– Disarmament, Demobilization, and Reintegration (DDR) Programmes and Security Sector Reform (SSR) Programmes play an important role in SALW control and upholding RtoP: As the security sector controls a significant portion of the weapons (i.e. the means with which atrocities are perpetrated) circulating within a country, and as efficacious DDR programs can lessen the amount of such weapons and help in their tracing, international assistance through such mechanisms can assist States in fulfilling their RtoP. In order to better protect populations, further consideration of how DDR and SSR can be linked to conflict prevention and integrated with other peacebuilding processes will be necessary.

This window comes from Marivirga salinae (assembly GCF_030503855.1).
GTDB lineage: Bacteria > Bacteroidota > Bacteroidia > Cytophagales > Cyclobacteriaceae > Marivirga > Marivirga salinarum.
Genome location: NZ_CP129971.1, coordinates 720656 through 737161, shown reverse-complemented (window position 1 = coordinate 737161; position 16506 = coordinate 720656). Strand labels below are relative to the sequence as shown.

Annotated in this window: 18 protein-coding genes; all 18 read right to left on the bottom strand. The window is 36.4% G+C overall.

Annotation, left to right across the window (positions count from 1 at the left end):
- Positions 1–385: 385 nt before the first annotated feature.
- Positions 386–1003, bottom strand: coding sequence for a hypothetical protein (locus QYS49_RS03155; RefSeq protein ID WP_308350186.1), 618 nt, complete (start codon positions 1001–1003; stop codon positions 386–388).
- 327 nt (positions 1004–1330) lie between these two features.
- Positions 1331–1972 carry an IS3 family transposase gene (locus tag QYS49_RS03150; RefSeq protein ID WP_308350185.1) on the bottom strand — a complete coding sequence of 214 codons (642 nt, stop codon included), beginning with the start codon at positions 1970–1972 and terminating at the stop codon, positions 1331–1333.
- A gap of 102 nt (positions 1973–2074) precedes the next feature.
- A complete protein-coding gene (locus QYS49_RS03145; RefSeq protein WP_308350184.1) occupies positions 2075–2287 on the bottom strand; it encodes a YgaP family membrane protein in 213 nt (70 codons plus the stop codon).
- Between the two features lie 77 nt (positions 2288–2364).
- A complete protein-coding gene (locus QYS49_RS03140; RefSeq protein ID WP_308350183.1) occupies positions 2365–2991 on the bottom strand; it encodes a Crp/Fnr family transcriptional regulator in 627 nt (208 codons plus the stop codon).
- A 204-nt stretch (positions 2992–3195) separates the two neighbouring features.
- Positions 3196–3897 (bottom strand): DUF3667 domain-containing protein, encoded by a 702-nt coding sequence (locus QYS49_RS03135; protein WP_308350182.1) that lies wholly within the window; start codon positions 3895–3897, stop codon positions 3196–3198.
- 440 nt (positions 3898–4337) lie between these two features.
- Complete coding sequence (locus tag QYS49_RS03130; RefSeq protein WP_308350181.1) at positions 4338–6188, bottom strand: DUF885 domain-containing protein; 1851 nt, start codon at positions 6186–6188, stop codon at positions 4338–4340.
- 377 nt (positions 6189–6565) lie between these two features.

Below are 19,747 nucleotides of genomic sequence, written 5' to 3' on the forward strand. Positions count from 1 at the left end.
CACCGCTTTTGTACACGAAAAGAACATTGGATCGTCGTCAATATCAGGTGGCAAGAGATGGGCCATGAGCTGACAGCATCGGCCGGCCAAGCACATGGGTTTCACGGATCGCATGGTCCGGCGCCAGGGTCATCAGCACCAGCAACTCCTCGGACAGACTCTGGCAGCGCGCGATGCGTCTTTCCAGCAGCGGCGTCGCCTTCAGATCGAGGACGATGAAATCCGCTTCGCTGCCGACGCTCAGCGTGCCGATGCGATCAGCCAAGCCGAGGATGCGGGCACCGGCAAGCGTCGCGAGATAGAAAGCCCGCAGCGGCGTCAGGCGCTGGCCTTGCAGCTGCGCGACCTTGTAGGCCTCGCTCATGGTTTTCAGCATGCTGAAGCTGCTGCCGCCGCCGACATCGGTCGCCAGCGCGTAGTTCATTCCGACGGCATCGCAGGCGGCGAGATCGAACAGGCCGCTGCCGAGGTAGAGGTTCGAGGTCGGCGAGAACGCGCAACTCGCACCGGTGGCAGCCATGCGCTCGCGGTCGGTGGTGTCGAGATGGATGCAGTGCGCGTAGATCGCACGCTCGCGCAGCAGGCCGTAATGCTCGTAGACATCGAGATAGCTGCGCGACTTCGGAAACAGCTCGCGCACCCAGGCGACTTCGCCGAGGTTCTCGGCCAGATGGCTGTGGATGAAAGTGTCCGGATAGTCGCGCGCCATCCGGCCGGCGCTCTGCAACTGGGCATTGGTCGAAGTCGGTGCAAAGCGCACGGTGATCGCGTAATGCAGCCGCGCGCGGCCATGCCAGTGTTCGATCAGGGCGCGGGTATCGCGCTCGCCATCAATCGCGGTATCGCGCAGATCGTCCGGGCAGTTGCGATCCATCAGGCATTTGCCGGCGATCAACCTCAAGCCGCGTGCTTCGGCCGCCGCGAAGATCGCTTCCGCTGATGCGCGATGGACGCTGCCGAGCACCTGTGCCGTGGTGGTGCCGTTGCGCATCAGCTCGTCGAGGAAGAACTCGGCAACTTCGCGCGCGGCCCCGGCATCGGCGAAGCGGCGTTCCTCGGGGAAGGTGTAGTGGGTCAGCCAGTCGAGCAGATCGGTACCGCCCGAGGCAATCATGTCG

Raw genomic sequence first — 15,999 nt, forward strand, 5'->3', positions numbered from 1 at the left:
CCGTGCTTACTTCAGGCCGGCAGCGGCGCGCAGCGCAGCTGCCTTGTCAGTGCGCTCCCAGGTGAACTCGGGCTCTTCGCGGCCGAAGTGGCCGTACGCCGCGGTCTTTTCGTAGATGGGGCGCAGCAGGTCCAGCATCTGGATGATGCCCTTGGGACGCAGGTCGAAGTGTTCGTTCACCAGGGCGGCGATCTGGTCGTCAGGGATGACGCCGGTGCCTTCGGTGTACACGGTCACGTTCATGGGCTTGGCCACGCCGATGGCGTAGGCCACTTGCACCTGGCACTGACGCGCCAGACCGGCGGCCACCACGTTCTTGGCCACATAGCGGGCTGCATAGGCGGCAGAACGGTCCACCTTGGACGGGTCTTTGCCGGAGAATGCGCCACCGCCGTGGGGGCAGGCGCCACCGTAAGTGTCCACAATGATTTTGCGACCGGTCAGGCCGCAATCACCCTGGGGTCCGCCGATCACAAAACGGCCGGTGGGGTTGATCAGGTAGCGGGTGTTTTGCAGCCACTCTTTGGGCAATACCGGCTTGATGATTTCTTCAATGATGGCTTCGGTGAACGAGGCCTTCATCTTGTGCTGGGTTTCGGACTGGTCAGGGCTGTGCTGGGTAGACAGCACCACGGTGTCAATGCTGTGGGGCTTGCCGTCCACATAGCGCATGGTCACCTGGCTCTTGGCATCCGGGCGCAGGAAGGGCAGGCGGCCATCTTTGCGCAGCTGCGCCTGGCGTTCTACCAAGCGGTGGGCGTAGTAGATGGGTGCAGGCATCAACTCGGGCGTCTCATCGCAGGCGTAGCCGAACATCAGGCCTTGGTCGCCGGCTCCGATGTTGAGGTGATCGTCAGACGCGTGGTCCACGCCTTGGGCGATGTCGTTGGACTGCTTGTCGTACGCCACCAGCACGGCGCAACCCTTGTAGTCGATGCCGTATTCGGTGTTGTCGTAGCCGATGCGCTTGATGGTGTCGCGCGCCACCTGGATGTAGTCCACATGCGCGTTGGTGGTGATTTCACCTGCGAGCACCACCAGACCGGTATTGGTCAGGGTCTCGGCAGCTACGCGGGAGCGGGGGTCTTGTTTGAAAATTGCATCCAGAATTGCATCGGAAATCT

The undersigned civil society organizations thank you for your consideration and hope that your government will continue to engage with the Security Council as this body continues to explore its role in enhancing disarmament and arms control efforts.
1. Action on Armed Violence (United Kingdom)
2. Action Pour le Développement et la Paix Endogènes (Democratic Republic of Congo)
3. Adopt-a-Camp (Nigeria)
4. Alternative ASEAN Network on Burma (Thailand)
5. Article 36 (United Kingdom)
6. Asia Pacific Centre for the Responsibility to Protect (Australia)
7. Asia Pacific Solidarity Coalition
8. The Canadian Centre for the Responsibility to Protect (Canada)
9. The Center for Euro-Atlantic Studies (Serbia)
10. Coalition Malienne CPI /CMCPI (Mali)
11. Control Arms
12. Droits Humains Sans Frontières (DRC)